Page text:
Meanwhile, the highest flood crest so far this year on the rain-swollen Yangtze river reached the Three Gorges Dam on Wednesday morning, raising the water level to 164 meters, 20 meters above the alert level.
By 2025, Shanghai and Beijing will have higher GDPs than Los Angeles and London, a further sign of the world’s eastwards economic shift. The prediction comes from the McKinsey Global Institute, the economic research arm of McKinsey & Co., the international consultancy firm, which has been working on mapping the changing economic power of the world’s metropolitan areas, and is recirculating some work on this it first released in March. Shanghai is already among the world’s top 50 cities ranked by GDP, but as well a Beijing, Chengdu, Chongqing, Foshan, Guangzhou, Hangzhou, Nanjing, Shenyang, Shenzhen, Tianjin, Wuhan and Xian will all join it by 2025, McKinsey predicts. European cities will be most numerous among the dropouts, but another will be Taipei.
The numbers affected by the drought in southwestern China continues to edge up. Officials say that 12.6 million people are now short of water while 6.25 million hectares of farmland have been left parched as rivers and reservoirs dry up across Yunan (seen above in a photograph taken on Sept. 7th), Guizhou, Hunan, Sichuan and Chongqing. At the end of last month, 12 million people were said to be facing water shortages. Relief teams have been deployed across the region to ensure emergency water supplies while local officials are being instructed to prevent food shortages. Light rain is in the forecast for the next three days but it will likely provide scant relief from the arid spell and high temperatures that have persisted since July.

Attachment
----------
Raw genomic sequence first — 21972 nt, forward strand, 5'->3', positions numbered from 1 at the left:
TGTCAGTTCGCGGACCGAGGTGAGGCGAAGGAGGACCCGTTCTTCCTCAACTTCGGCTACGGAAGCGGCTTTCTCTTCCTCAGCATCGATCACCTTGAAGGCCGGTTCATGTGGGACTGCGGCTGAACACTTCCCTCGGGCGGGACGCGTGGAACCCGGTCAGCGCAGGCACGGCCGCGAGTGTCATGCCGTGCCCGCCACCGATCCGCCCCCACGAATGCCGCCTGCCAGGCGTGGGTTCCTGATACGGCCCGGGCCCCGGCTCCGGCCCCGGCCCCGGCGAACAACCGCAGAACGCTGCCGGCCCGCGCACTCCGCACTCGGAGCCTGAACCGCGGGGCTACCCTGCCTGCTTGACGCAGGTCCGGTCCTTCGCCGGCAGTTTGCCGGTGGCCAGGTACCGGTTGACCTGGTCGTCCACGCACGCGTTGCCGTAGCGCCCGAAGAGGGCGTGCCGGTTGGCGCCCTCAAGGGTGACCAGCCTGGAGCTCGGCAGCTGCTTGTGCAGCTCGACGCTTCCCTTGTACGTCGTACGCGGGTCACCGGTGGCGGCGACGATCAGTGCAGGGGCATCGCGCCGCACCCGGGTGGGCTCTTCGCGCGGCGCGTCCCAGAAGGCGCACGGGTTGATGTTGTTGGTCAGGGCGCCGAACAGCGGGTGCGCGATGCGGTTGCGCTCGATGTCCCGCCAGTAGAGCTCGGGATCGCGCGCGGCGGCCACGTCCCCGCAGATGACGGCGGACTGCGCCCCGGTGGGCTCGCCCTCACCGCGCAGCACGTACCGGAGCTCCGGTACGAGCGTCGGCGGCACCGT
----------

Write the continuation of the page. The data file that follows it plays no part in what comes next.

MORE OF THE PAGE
The drought in southwestern China is getting worse despite some recent rainfall. State media report that more than 12 million people are short of water in Guizhou, Yunnan, Hunan, Sichuan and Chongqing, twice as many as reported a week ago. More than 9 million head of cattle are also short of water, half as many again as last week. Nearly 6 million hectares of crops have been parched as hundreds of reservoirs and rivers have dried up since the drought started in July. The picture above is of what remains of the Dongjin reservoir in Yunnan, taken on Aug. 23. Low water levels have also hit hydropower generation, exacerbating seasonal power shortages.
Severe drought continues in southwest China. Temperatures have hit 40℃ in Chongqing with rivers and reservoirs drying up. The heat and lack of rain is expected to persist over the next week in Guizhou, Yunnan, Hunan and Jiangxi. More than 2 million people in Guizhou alone are short of drinking water. Some 760,000 head of livestock are also short of water, while more than 1 million hectares of crops have been affected. In all, 6 million head of livestock and 6.9 million people are short of water across the Southwest. Almost 4.7 million hectares of arable land have been affected. However, officials say the effect on the grain harvest will be less damaging than in other years.
Meanwhile, heavy rainstorms, floods and landslides have hit 61 cities in the north and east of the country, causing at least 10 deaths.